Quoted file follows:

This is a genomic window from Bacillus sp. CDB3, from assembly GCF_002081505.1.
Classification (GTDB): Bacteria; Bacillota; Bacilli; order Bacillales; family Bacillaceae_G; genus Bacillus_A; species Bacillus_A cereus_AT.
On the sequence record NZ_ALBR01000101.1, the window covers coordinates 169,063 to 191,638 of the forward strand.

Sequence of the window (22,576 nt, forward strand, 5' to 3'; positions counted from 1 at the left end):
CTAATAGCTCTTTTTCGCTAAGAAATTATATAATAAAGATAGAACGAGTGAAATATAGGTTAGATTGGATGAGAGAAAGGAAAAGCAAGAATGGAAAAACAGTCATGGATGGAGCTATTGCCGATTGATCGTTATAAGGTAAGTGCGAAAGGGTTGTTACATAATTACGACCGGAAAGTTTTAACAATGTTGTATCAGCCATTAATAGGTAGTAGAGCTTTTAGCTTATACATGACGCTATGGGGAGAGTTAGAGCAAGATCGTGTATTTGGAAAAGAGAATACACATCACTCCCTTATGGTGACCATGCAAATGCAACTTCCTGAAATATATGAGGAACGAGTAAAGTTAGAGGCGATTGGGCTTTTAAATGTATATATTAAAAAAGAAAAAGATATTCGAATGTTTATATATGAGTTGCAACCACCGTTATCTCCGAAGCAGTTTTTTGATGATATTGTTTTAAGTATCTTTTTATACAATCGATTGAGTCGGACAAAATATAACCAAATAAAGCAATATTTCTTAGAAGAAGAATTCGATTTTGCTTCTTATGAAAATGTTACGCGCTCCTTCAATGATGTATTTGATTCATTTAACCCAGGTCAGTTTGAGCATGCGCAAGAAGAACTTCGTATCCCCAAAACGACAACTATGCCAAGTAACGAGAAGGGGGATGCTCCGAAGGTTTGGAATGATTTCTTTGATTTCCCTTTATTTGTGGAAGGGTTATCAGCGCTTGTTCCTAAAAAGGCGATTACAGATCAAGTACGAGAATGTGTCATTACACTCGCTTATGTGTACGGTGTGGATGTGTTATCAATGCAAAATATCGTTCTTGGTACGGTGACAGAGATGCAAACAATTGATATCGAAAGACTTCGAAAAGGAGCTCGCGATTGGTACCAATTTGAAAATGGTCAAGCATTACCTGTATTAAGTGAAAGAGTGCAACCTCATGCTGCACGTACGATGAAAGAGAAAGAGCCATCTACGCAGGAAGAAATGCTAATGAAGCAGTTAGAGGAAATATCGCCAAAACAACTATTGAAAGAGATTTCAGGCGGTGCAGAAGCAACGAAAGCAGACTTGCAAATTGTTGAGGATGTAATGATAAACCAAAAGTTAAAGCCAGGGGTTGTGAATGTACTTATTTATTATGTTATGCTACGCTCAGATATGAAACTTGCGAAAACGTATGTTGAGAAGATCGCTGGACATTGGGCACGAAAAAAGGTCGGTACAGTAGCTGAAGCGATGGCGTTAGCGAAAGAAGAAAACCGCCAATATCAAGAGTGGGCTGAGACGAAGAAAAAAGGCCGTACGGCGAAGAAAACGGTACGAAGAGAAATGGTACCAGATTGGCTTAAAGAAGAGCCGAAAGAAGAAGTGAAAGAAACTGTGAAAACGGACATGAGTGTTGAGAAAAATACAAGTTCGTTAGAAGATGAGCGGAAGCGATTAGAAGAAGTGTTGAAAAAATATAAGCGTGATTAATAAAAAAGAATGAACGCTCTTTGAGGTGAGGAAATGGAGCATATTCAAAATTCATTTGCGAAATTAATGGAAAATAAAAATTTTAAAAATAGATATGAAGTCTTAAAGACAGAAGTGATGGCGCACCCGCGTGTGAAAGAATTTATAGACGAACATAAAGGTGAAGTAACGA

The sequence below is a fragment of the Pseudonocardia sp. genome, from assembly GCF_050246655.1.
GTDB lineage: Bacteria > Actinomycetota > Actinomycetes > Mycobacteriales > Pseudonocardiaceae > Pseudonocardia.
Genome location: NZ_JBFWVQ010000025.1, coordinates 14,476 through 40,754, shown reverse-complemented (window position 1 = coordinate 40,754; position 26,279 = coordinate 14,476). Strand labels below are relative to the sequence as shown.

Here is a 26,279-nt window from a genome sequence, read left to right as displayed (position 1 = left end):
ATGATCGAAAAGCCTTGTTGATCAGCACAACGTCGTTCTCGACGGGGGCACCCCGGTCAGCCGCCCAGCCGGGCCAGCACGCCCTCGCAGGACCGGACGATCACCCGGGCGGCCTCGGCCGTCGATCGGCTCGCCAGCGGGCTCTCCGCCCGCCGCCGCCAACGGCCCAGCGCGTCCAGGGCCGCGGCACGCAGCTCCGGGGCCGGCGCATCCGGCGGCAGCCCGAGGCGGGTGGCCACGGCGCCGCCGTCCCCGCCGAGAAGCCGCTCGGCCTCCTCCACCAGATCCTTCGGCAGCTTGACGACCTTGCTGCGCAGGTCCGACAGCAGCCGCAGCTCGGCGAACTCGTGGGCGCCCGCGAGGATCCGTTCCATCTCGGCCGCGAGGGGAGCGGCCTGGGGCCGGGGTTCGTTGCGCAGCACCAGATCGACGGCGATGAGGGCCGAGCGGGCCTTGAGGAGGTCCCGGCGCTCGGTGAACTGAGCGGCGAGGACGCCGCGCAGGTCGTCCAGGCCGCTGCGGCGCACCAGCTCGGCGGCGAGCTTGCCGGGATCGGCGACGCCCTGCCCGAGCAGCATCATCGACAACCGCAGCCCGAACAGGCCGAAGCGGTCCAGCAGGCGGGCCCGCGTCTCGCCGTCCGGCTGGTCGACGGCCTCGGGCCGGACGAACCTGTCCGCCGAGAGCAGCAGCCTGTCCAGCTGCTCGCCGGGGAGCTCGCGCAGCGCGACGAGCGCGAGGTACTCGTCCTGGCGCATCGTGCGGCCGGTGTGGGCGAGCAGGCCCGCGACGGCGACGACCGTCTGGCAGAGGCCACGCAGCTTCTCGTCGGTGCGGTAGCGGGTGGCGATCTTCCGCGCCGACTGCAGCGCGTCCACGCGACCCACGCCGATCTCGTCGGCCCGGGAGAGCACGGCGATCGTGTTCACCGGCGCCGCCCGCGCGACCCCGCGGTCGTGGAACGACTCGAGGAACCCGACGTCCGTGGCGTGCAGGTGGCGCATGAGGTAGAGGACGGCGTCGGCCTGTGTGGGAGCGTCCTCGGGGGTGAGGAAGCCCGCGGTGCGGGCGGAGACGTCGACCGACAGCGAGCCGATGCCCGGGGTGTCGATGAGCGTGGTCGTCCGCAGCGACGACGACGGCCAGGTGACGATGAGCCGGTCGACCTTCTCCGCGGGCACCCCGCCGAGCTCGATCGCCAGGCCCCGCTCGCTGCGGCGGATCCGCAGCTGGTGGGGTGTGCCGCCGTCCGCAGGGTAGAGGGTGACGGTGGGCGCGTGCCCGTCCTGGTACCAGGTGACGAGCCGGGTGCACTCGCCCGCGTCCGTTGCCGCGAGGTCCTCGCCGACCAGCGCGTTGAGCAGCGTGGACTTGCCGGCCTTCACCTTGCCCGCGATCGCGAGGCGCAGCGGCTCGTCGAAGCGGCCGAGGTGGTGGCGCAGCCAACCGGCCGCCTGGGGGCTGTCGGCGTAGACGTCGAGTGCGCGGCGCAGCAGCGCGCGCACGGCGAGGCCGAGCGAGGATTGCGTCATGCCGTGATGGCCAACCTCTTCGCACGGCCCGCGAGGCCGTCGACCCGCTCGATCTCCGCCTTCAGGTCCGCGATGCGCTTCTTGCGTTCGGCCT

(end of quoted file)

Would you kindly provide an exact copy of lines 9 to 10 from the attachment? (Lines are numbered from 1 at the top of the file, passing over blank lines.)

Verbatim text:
Here is a 26,279-nt window from a genome sequence, read left to right as displayed (position 1 = left end):
ATGATCGAAAAGCCTTGTTGATCAGCACAACGTCGTTCTCGACGGGGGCACCCCGGTCAGCCGCCCAGCCGGGCCAGCACGCCCTCGCAGGACCGGACGATCACCCGGGCGGCCTCGGCCGTCGATCGGCTCGCCAGCGGGCTCTCCGCCCGCCGCCGCCAACGGCCCAGCGCGTCCAGGGCCGCGGCACGCAGCTCCGGGGCCGGCGCATCCGGCGGCAGCCCGAGGCGGGTGGCCACGGCGCCGCCGTCCCCGCCGAGAAGCCGCTCGGCCTCCTCCACCAGATCCTTCGGCAGCTTGACGACCTTGCTGCGCAGGTCCGACAGCAGCCGCAGCTCGGCGAACTCGTGGGCGCCCGCGAGGATCCGTTCCATCTCGGCCGCGAGGGGAGCGGCCTGGGGCCGGGGTTCGTTGCGCAGCACCAGATCGACGGCGATGAGGGCCGAGCGGGCCTTGAGGAGGTCCCGGCGCTCGGTGAACTGAGCGGCGAGGACGCCGCGCAGGTCGTCCAGGCCGCTGCGGCGCACCAGCTCGGCGGCGAGCTTGCCGGGATCGGCGACGCCCTGCCCGAGCAGCATCATCGACAACCGCAGCCCGAACAGGCCGAAGCGGTCCAGCAGGCGGGCCCGCGTCTCGCCGTCCGGCTGGTCGACGGCCTCGGGCCGGACGAACCTGTCCGCCGAGAGCAGCAGCCTGTCCAGCTGCTCGCCGGGGAGCTCGCGCAGCGCGACGAGCGCGAGGTACTCGTCCTGGCGCATCGTGCGGCCGGTGTGGGCGAGCAGGCCCGCGACGGCGACGACCGTCTGGCAGAGGCCACGCAGCTTCTCGTCGGTGCGGTAGCGGGTGGCGATCTTCCGCGCCGACTGCAGCGCGTCCACGCGACCCACGCCGATCTCGTCGGCCCGGGAGAGCACGGCGATCGTGTTCACCGGCGCCGCCCGCGCGACCCCGCGGTCGTGGAACGACTCGAGGAACCCGACGTCCGTGGCGTGCAGGTGGCGCATGAGGTAGAGGACGGCGTCGGCCTGTGTGGGAGCGTCCTCGGGGGTGAGGAAGCCCGCGGTGCGGGCGGAGACGTCGACCGACAGCGAGCCGATGCCCGGGGTGTCGATGAGCGTGGTCGTCCGCAGCGACGACGACGGCCAGGTGACGATGAGCCGGTCGACCTTCTCCGCGGGCACCCCGCCGAGCTCGATCGCCAGGCCCCGCTCGCTGCGGCGGATCCGCAGCTGGTGGGGTGTGCCGCCGTCCGCAGGGTAGAGGGTGACGGTGGGCGCGTGCCCGTCCTGGTACCAGGTGACGAGCCGGGTGCACTCGCCCGCGTCCGTTGCCGCGAGGTCCTCGCCGACCAGCGCGTTGAGCAGCGTGGACTTGCCGGCCTTCACCTTGCCCGCGATCGCGAGGCGCAGCGGCTCGTCGAAGCGGCCGAGGTGGTGGCGCAGCCAACCGGCCGCCTGGGGGCTGTCGGCGTAGACGTCGAGTGCGCGGCGCAGCAGCGCGCGCACGGCGAGGCCGAGCGAGGATTGCGTCATGCCGTGATGGCCAACCTCTTCGCACGGCCCGCGAGGCCGTCGACCCGCTCGATCTCCGCCTTCAGGTCCGCGATGCGCTTCTTGCGTTCGGCCT